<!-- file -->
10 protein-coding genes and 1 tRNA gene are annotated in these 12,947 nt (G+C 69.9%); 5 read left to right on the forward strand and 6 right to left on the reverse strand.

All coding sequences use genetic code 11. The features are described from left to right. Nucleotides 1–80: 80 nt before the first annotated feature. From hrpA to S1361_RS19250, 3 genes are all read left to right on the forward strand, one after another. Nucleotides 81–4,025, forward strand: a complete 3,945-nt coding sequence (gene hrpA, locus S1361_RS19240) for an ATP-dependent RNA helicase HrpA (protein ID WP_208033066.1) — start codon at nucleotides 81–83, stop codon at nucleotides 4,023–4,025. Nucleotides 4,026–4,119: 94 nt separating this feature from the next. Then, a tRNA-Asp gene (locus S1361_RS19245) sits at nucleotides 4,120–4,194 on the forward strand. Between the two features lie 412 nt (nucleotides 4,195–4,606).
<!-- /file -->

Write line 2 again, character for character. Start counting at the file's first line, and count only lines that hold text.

All coding sequences use genetic code 11. The features are described from left to right. Nucleotides 1–80: 80 nt before the first annotated feature. From hrpA to S1361_RS19250, 3 genes are all read left to right on the forward strand, one after another. Nucleotides 81–4,025, forward strand: a complete 3,945-nt coding sequence (gene hrpA, locus S1361_RS19240) for an ATP-dependent RNA helicase HrpA (protein ID WP_208033066.1) — start codon at nucleotides 81–83, stop codon at nucleotides 4,023–4,025. Nucleotides 4,026–4,119: 94 nt separating this feature from the next. Then, a tRNA-Asp gene (locus S1361_RS19245) sits at nucleotides 4,120–4,194 on the forward strand. Between the two features lie 412 nt (nucleotides 4,195–4,606).